Prospects are the worst for those on the low rungs of the socio-economic ladder, and not just because of the immediate effects of budget cuts, but because of long-term damage caused by draconian cuts to public education. Up to another 2 billion dollars will have to be cut from the state budget. Not only is tax revenue not keeping up with budget demands, but federal stimulus money is ending. That should please all of those who opposed taking stimulus money in the first place.
The council that is recommending “tax reform” reportedly wants to rely even more on the sales tax, the most regressive of taxes. Regressive taxes take a higher percentage from low-income tax payers than high-income tax payers. For one thing, it is expected to recommend reinstatement of the sales tax on the most basic of commodities, food.
Another program that truly helps middle-class families, HOPE, is in trouble because college tuition fees have grown more than state lottery income. Something has to be done to save this highly popular program that enables many middle-class youngsters to attend college. Recommendations include increasing the GPA requirement, rejecting students who are in remedial courses, and using financial need as part of admission criteria. If the legislature fails to save this program, perhaps we’ll get a new legislature when the next election rolls around.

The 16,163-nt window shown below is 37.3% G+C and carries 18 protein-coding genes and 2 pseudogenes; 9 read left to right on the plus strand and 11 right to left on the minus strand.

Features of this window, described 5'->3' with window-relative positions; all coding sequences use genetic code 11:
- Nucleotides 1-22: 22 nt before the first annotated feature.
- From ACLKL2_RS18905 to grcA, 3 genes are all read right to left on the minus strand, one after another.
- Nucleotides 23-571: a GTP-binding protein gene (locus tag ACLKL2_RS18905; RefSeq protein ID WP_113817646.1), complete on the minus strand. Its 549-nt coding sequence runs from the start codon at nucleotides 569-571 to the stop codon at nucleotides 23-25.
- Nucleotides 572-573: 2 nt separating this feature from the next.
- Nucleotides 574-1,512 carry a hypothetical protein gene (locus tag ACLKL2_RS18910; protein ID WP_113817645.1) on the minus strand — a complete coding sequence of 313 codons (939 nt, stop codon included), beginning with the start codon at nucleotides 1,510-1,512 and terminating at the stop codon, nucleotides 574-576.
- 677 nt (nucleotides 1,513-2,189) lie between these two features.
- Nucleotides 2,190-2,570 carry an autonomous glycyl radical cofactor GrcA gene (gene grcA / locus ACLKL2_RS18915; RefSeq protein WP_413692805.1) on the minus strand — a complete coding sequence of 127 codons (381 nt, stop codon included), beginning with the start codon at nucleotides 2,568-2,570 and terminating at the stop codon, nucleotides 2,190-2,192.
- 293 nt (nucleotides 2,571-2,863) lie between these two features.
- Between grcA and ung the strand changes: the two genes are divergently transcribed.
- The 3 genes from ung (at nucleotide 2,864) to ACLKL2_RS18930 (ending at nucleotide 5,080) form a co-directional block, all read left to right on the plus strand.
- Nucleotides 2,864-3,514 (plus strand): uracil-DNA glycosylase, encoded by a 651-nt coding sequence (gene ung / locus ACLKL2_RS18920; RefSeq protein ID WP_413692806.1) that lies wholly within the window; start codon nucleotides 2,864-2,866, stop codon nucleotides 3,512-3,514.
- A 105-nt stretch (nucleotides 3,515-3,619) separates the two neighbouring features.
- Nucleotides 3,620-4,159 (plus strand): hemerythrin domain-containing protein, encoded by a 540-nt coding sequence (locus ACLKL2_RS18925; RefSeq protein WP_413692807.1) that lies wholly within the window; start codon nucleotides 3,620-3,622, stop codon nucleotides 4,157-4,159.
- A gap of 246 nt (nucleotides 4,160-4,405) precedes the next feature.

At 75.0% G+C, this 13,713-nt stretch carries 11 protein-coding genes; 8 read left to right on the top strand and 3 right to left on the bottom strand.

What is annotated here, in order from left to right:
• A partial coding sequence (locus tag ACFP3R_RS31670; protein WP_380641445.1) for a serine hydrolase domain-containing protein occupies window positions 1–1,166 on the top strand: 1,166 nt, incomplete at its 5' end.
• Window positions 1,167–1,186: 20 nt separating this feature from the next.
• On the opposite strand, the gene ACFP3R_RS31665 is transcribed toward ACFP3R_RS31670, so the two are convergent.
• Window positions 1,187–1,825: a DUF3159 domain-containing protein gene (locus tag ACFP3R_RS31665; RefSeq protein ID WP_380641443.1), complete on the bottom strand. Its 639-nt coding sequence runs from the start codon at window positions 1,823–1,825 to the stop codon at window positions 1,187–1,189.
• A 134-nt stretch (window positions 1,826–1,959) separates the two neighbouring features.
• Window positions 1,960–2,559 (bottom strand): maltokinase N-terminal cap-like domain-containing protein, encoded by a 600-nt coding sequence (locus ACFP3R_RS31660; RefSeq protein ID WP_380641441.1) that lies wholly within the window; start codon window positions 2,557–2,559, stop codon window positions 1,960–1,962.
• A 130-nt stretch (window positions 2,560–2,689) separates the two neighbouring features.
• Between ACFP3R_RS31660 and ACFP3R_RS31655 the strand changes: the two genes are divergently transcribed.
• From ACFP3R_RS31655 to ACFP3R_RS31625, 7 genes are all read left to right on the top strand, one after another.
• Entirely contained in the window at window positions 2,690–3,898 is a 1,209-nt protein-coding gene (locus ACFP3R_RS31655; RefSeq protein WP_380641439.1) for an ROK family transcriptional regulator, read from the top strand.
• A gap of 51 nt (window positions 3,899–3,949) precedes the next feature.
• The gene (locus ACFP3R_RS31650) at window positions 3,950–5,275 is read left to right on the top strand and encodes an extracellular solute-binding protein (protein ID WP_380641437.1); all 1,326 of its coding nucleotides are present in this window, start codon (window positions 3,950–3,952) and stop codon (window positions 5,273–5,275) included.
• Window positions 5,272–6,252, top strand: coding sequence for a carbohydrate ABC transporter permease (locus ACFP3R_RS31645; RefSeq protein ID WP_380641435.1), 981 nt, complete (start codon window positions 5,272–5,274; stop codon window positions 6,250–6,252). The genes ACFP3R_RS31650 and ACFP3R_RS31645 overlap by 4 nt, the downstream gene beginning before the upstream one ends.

Already down by three billion dollars over the last eight years, more draconian cuts are planned for the state’s public school system. This could mean more teacher furloughs and worse. This is really depressing because the future of the people of this state depends on better public education.
Representative Calvin Smyre puts it this way in his online legislative report: “Although state revenues have increased by 7.4 percent through the first five months of fiscal year 2011, balancing next year’s budget will be more difficult because Georgia will not be able to take advantage of federal stimulus funding as we have the past two years. Gov.-Elect Deal, who is proposing a tax cut for corporations, has already put local public school systems on notice to brace for further funding cuts. Over the past eight years, the state has already slashed more than $3 billion in funding to local schools, causing larger class sizes, fewer school days, teacher furloughs and layoffs and higher local property taxes.”
In transportation, the legislature is expected once again to ignore the need for commuter rail. This means the Atlanta area gridlock nightmare will probably get worse.
Well, the legislature certainly has one thing going for it: very low expectations.